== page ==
Along the E&N
A Journey Back to the Historic Hotels of Vancouver Island
About the Book
An exploration of the fascinating history of more than thirty historic hotels—with some still in operation—nestled along Vancouver Island’s E&N Railway, spanning from Esquimalt to Campbell River.
In 1886, Vancouver Island’s E&N rail service was established to carry coal to smelters and ships, and the towns in the railway’s path prospered as the tracks expanded and passenger travel flourished.
Along the E&N celebrates the historic and still-surviving hotels and roadhouses that sprung up near the E&N. Within this carefully researched historical narrative, you’ll find stories of the Halfway House in the Esquimalt District, the murder and suicide at the Mt Sicker Hotel, and the iconic Quinsam Hotel in Campbell River, burned down in 2017. This book chronicles the history of more than thirty hotels―many long gone, destroyed by fire, or simply demolished, like the Lorne Hotel in Comox, and others that have been remodelled into modern-day neighbourhood pubs―such as the Rod & Gun in Parksville and the Waverley Hotel in Cumberland.
Peppered with the fascinating stories of patrons and proprietors alike, Along the E&N resonates with the haunting echoes of the train’s iconic whistle.
“A delight for those who are already hooked on B.C. history, and an engaging introduction to the field for newcomers.” —Vancouver Sun
“Along the E&N is filled with remarkable photos that transport readers back in time and bring Mofford’s fascinating stories to life. . . . Reading this book was like going on an exciting adventure filled with interesting places and characters.” —Canada’s History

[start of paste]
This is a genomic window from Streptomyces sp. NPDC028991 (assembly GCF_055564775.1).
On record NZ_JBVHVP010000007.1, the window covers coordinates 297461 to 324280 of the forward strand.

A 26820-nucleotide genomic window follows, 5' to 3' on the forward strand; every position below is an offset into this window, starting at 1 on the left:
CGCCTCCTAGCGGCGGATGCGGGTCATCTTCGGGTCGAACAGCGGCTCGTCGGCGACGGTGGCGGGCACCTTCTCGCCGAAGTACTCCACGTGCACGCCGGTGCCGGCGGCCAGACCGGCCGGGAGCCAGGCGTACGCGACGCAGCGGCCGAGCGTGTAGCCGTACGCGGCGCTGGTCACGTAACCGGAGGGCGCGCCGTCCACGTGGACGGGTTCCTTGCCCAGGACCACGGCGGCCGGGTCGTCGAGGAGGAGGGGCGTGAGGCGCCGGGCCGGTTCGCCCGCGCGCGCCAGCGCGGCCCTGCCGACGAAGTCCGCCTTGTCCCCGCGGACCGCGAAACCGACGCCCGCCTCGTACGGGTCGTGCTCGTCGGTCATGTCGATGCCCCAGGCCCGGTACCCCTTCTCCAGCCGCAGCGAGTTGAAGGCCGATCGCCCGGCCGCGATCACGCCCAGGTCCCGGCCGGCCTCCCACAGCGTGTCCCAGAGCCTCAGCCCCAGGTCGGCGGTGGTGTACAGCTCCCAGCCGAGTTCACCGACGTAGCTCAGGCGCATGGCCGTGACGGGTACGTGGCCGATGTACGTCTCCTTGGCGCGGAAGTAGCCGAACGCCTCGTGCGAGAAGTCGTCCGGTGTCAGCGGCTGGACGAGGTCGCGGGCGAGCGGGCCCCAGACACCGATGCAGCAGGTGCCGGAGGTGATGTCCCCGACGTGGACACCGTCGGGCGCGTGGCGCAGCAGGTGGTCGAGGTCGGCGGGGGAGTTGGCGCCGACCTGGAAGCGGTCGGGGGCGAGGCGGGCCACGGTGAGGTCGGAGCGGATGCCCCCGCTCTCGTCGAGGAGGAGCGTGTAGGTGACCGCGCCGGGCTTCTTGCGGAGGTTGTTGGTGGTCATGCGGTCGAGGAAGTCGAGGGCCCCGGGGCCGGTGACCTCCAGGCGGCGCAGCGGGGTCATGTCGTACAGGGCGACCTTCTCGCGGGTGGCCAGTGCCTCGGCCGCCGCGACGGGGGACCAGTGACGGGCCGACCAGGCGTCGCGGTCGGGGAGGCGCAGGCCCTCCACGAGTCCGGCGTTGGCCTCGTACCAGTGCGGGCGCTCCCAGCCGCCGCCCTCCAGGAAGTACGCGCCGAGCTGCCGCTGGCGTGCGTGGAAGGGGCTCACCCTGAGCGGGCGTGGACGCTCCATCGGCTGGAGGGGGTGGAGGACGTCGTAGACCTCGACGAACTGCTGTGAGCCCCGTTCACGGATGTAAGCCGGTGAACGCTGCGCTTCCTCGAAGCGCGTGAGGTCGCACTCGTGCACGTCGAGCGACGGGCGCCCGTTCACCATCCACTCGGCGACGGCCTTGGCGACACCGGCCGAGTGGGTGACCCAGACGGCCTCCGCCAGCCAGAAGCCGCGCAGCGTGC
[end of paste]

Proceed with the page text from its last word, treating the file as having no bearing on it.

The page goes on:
“A perfect book for the B.C. history buff, Along the E&N offers an absorbing tour of 32 hotels in the farming, logging, mining, and fishing communities of Vancouver Island.” —Richard Mackie, Editor, Ormsby Review
“Mofford is to be commended, not only for his meticulous research but also for his attention to detail and his selection of fine illustrations. His inclusion of useful maps, an historic timeline, bibliography, and endnotes as well as his helpful selected biography establishes him as a social historian of British Columbia worth noting. Railway enthusiasts and local history buffs will surely enjoy this book.” —Ormsby Review
“Richly and voluminously illustrated . . . add[s] to our understanding of the ways in which Vancouver Island communities developed, particularly in terms of their infrastructure and links to larger centers both in British Columbia and internationally.” —BC Studies